Are police death squads dead or alive?

By Thursday, June 22, 2017 1 2

In the early afternoon hours on a day in April 2001, according to reports, William ‘Willie Haggart’ Moore, and two other men — Albert ‘Blacka Douche’ Bonner and Lowell ‘Big Bunny’ Hinds, were shot dead at a section of Lincoln Crescent on the outskirts of Arnett Gardens by men traveling in a car.

 

Moore was a noted hothead and ‘man of influence’ in the PNP controlled garrison of Arnett Gardens and head of the Black Roses Crew while Bonner was key to the new linkages being made to foster more peace between warring PNP factions there and hostile forces in Tivoli Gardens.

 

Two years later on a March night in 2003, another PNP man of influence in Arnett Gardens but with seniority of years to Bonner, George Phang was at a spot close to the border of Jones Town and Arnett Gardens playing dominoes with friends when gunmen drove up and hurriedly exited the car blazing bullets at him with assault rifles.

 

The businessman and political activist took 19 and miraculously lived to tell the tale. Immediately after Phang was shot I was contacted by telephone by Moore’s widow who told me that rumours were swirling that it was she who had arranged the hit on Phang because of older rumours that Phang had had a part in the shooting death of her man a few years before.

 

I met with her and told her that I could only write what she told me without any speculative opinion making. After getting her side of the story I met with other players including a man who had been shot in the finger during the murder of William ‘Willie Haggart’ Bonner and his two associates in 2001.

 

According to this man Willie Haggart had, earlier that morning traveled to the site of a well known PNP activist and contractor because a car was promised to him. After waiting for many hours and fruitlessly trying to make cell contact with the contractor, Willie left in a huff, very vexed and fit to be tied. He had been royally dissed.

 

As he sped off, the back wheels of his car blew back dust and dirt on two policemen who were also at the site waiting on the contractor. They were bike cops. Not knowing nor apparently caring who he was, the cops gave chase.

 

After a high-speed chase through many populated communities, Willie stopped the car in lower Arnett Gardens and strode out. The bike cops stopped too and approached him with guns drawn. Willie let loose a bag of Jamaican bad-words.

 

‘What di fuck wrong wid onnu! Unno know who mi is? Onnu waan mi tell di boss!’ In quick time the cops and Willie established that they were both friends of ‘the boss,’ the contractor and PNP activist.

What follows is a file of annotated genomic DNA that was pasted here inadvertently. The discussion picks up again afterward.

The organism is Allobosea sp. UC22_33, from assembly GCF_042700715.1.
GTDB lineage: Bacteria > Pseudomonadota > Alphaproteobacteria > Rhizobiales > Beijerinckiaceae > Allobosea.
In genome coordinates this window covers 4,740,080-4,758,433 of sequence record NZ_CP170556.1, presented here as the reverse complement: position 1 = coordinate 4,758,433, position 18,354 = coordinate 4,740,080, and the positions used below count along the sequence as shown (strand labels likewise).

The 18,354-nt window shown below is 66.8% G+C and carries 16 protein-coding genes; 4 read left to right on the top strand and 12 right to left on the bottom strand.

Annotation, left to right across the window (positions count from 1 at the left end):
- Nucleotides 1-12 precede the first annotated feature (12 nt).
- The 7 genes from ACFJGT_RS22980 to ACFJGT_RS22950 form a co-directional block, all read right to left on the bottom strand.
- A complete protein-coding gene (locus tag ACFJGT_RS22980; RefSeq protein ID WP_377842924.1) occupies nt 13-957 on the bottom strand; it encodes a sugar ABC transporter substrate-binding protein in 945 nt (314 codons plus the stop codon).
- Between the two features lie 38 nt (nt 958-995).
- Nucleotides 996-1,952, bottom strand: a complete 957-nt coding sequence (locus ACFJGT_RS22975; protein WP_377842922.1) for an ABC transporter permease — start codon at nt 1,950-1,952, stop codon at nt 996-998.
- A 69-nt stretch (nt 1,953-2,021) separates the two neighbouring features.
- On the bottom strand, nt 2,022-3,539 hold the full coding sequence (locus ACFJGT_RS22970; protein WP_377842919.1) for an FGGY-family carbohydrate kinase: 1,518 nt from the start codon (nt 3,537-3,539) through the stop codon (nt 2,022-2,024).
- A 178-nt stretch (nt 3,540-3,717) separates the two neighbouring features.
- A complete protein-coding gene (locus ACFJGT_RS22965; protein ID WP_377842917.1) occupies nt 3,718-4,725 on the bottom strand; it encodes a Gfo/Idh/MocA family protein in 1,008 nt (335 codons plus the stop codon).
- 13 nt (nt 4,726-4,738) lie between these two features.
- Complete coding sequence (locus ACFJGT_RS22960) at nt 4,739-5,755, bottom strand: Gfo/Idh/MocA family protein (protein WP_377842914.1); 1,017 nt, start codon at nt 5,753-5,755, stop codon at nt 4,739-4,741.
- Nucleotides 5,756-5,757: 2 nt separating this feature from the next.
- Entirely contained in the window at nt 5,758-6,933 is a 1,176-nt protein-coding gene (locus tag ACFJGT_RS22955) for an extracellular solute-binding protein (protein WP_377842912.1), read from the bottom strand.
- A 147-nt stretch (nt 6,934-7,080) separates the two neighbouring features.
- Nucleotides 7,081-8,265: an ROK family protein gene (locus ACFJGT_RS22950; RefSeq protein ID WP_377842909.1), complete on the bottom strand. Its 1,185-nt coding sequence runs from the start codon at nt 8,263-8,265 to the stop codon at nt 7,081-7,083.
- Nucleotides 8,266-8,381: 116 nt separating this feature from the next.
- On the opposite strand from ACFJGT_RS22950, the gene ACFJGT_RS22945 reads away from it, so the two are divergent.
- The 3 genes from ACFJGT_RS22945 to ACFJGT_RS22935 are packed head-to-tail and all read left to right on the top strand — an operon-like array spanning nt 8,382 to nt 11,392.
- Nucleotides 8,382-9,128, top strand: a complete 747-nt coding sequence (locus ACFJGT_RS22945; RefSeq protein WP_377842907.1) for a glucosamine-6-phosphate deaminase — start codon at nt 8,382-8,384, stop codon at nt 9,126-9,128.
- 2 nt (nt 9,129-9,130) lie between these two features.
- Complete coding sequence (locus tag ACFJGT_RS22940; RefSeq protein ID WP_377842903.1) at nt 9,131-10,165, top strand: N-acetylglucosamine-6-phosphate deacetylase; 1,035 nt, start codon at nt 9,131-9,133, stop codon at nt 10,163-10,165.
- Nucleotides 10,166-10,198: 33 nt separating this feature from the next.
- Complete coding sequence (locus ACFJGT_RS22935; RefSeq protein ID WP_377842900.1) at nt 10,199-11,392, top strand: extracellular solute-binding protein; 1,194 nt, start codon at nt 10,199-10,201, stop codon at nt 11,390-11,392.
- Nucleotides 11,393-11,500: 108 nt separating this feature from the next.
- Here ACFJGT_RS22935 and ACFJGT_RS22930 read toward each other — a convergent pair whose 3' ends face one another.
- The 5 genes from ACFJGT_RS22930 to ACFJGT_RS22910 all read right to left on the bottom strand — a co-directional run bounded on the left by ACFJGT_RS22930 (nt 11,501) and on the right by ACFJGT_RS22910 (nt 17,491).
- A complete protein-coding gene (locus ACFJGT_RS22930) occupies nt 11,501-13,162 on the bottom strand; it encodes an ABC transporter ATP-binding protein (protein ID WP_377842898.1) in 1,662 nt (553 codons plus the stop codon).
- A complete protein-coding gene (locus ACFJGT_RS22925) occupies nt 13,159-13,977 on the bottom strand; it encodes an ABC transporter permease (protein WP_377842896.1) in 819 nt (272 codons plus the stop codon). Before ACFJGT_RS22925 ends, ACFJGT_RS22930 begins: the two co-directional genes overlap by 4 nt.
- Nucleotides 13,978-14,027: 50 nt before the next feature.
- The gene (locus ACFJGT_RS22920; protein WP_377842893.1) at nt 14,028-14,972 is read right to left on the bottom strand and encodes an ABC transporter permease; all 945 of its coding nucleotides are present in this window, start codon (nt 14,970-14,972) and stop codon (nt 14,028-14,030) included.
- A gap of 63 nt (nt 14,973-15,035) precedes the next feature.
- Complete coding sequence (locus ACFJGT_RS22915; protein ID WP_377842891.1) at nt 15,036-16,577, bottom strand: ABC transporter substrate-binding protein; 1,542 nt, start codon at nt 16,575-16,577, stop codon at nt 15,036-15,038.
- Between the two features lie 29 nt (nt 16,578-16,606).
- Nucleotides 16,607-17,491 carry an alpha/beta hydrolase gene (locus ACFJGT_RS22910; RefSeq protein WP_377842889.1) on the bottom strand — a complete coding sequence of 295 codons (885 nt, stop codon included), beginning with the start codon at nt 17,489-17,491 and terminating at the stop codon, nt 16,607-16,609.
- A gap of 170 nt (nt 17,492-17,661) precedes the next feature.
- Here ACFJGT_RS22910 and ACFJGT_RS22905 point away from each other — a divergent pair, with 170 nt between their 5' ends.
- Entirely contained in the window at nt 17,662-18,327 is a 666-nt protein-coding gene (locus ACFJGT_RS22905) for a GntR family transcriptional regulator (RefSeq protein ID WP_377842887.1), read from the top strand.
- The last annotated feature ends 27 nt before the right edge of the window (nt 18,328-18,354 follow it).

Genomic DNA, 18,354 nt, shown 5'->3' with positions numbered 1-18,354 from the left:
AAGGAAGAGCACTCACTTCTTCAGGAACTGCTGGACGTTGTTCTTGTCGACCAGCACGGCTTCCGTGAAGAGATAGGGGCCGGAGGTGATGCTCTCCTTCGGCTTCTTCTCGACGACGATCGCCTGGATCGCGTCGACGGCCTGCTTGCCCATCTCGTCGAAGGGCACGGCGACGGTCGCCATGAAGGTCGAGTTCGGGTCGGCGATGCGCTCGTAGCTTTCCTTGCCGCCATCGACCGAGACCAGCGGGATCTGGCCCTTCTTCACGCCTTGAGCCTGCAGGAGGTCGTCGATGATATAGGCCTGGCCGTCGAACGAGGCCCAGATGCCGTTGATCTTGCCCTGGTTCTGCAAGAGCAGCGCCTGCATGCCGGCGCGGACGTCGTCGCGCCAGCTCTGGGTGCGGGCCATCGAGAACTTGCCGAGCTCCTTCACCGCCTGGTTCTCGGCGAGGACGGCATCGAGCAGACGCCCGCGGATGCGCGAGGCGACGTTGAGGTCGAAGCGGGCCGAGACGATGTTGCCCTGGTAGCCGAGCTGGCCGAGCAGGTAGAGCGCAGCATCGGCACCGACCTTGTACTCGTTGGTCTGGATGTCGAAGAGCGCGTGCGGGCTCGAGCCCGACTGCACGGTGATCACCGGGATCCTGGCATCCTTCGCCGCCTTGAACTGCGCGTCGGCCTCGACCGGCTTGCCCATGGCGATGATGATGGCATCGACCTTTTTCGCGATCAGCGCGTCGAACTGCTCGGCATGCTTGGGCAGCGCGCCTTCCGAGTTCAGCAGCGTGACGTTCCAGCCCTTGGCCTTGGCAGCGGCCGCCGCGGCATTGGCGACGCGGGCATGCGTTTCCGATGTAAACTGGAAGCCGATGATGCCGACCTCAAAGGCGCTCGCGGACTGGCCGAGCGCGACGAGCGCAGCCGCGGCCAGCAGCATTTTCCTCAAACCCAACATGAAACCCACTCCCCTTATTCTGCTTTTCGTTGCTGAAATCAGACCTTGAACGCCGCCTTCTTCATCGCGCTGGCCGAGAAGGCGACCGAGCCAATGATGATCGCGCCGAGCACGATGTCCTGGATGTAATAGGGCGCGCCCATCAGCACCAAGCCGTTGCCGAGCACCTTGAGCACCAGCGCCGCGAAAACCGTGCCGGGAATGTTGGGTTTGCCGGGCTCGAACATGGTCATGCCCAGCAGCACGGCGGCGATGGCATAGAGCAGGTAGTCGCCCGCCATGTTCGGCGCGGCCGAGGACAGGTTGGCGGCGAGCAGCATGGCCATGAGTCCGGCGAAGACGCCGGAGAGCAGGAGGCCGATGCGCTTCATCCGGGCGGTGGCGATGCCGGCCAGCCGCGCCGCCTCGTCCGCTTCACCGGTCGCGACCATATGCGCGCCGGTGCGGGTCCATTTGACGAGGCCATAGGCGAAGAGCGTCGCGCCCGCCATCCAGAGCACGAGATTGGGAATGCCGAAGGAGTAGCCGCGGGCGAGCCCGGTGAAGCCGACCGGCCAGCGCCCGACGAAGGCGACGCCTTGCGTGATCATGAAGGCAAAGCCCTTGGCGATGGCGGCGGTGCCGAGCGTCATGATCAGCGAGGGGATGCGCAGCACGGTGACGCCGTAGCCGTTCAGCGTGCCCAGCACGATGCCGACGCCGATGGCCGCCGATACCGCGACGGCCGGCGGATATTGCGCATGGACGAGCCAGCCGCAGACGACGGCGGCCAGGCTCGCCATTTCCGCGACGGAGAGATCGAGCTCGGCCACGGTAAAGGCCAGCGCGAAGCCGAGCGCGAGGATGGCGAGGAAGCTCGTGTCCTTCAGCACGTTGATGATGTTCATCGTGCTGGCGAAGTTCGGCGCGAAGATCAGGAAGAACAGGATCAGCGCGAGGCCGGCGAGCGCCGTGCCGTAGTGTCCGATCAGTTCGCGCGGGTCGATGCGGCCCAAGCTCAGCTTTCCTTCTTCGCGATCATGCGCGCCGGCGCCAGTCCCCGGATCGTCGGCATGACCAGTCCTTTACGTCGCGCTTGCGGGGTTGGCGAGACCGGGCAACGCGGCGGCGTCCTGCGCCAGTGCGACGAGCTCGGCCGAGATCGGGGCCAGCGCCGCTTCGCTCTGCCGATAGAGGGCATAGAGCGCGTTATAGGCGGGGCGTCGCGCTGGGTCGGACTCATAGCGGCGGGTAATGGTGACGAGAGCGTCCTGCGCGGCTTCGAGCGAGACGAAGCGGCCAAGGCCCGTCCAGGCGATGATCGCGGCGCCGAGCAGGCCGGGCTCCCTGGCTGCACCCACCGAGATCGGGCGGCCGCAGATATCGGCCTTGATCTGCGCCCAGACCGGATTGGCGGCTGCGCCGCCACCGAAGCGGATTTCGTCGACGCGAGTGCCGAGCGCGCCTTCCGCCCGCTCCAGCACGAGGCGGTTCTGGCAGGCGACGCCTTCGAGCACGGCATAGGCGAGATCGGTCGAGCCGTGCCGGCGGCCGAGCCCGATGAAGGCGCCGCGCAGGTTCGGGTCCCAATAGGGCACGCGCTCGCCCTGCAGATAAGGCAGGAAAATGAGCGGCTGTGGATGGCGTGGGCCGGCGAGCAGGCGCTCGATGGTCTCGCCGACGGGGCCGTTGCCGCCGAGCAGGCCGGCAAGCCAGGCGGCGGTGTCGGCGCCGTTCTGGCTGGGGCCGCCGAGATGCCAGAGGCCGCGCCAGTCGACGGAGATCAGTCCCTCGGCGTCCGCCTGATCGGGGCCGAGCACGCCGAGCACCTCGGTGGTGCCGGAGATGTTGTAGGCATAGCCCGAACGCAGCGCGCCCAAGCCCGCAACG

As the cops left Willie drove to Black Roses crew headquarters where he told everyone in earshot what had just taken place. After a while, Blacka and Big Bunny came along and they were gathered outside the gate talking. The man was nearby.

 

A few hours later a car drove up and men in ordinary day-clothes came out with guns drawn. According to the man Blacka recognized them as policemen in plain clothes.

 

As they were ordered to put their hands in the air, Blacka in trying to signal them that he was a licensed firearm holder and his gun was stuck in his waist said, ‘Licensed holder, licensed holder!’

 

Notwithstanding that, they opened fire killing the three and as the informant ran for his life he was grazed on a finger by a bullet.

 

Today I raise the point because of what the man told me Blacka said. He recognized them as policemen.

 

After the killing, rumours swirled again that Willie Haggart, a man who cared little how many enemies he made was killed on the orders of the Colombians or, he was ordered killed by local politicians who saw him as an embarrassment to their greater cause.

 

Since that time there has been a belief among many people that the frustration among frontline policemen who must face up to the daily dangers of fearless and desperate gunmen has forced some to adopt ‘extra judicial’ measures to deal with rampaging gunmen.

 

Captured, arrested and waiting for the suspect to be tried may take a decade. And then when the case is eventually tried, witnesses cannot be found to come forward and the killers smile as they are set free.

 

Because of this, there is an unwritten rule among some policemen that gunmen will have to be dealt with ‘outside of the confines of the law.’

 

So I cannot rule out that sometimes when there are reports of gunmen killing each other, it could be ‘legal’ gunmen out of uniforms executing armed desperadoes out for mayhem.

Mark Wignall

Mark Wignall

As one of Jamaica’s most read columnists if not the most read, Mark Wignall began with a brief stint writing for Jamaica’s oldest and most respected publication, the Gleaner - it's Sunday edition...
Mark Wignall
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  • twotypes

    Hope this is not being served up to muddy the waters.